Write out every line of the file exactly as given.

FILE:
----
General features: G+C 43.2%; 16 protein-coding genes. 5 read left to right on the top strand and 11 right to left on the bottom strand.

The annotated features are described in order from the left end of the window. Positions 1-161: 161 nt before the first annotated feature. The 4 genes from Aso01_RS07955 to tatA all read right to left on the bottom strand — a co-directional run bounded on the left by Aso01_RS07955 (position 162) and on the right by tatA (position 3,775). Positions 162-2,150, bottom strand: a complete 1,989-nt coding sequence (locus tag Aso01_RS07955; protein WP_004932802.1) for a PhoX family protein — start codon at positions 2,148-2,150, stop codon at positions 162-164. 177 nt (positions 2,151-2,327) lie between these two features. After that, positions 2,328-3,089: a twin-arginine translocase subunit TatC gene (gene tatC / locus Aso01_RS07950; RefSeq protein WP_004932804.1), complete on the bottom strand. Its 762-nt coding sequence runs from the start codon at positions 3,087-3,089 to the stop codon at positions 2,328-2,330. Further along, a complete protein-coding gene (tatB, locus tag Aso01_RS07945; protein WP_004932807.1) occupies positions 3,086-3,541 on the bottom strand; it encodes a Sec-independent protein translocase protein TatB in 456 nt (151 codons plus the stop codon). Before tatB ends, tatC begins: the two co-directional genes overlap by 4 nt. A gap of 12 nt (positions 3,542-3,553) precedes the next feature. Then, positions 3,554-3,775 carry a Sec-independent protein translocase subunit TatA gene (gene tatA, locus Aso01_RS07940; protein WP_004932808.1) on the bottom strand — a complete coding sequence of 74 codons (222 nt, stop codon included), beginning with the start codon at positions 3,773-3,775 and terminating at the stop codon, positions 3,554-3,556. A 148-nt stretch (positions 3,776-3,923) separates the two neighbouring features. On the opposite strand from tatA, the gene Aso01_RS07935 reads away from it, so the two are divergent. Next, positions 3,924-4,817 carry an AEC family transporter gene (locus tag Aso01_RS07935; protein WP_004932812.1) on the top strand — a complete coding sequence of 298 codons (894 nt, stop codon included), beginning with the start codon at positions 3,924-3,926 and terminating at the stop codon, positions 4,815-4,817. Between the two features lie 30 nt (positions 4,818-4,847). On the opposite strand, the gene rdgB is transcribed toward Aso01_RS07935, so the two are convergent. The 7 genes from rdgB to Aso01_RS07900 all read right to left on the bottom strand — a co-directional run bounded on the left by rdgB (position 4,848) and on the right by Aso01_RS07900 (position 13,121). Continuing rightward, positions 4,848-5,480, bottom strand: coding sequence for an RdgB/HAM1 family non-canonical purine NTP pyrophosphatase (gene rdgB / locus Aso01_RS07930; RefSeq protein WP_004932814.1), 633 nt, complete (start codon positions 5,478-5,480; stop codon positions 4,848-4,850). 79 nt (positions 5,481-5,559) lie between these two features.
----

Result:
General features: G+C 43.2%; 16 protein-coding genes. 5 read left to right on the top strand and 11 right to left on the bottom strand.

The annotated features are described in order from the left end of the window. Positions 1-161: 161 nt before the first annotated feature. The 4 genes from Aso01_RS07955 to tatA all read right to left on the bottom strand — a co-directional run bounded on the left by Aso01_RS07955 (position 162) and on the right by tatA (position 3,775). Positions 162-2,150, bottom strand: a complete 1,989-nt coding sequence (locus tag Aso01_RS07955; protein WP_004932802.1) for a PhoX family protein — start codon at positions 2,148-2,150, stop codon at positions 162-164. 177 nt (positions 2,151-2,327) lie between these two features. After that, positions 2,328-3,089: a twin-arginine translocase subunit TatC gene (gene tatC / locus Aso01_RS07950; RefSeq protein WP_004932804.1), complete on the bottom strand. Its 762-nt coding sequence runs from the start codon at positions 3,087-3,089 to the stop codon at positions 2,328-2,330. Further along, a complete protein-coding gene (tatB, locus tag Aso01_RS07945; protein WP_004932807.1) occupies positions 3,086-3,541 on the bottom strand; it encodes a Sec-independent protein translocase protein TatB in 456 nt (151 codons plus the stop codon). Before tatB ends, tatC begins: the two co-directional genes overlap by 4 nt. A gap of 12 nt (positions 3,542-3,553) precedes the next feature. Then, positions 3,554-3,775 carry a Sec-independent protein translocase subunit TatA gene (gene tatA, locus Aso01_RS07940; protein WP_004932808.1) on the bottom strand — a complete coding sequence of 74 codons (222 nt, stop codon included), beginning with the start codon at positions 3,773-3,775 and terminating at the stop codon, positions 3,554-3,556. A 148-nt stretch (positions 3,776-3,923) separates the two neighbouring features. On the opposite strand from tatA, the gene Aso01_RS07935 reads away from it, so the two are divergent. Next, positions 3,924-4,817 carry an AEC family transporter gene (locus tag Aso01_RS07935; protein WP_004932812.1) on the top strand — a complete coding sequence of 298 codons (894 nt, stop codon included), beginning with the start codon at positions 3,924-3,926 and terminating at the stop codon, positions 4,815-4,817. Between the two features lie 30 nt (positions 4,818-4,847). On the opposite strand, the gene rdgB is transcribed toward Aso01_RS07935, so the two are convergent. The 7 genes from rdgB to Aso01_RS07900 all read right to left on the bottom strand — a co-directional run bounded on the left by rdgB (position 4,848) and on the right by Aso01_RS07900 (position 13,121). Continuing rightward, positions 4,848-5,480, bottom strand: coding sequence for an RdgB/HAM1 family non-canonical purine NTP pyrophosphatase (gene rdgB / locus Aso01_RS07930; RefSeq protein WP_004932814.1), 633 nt, complete (start codon positions 5,478-5,480; stop codon positions 4,848-4,850). 79 nt (positions 5,481-5,559) lie between these two features.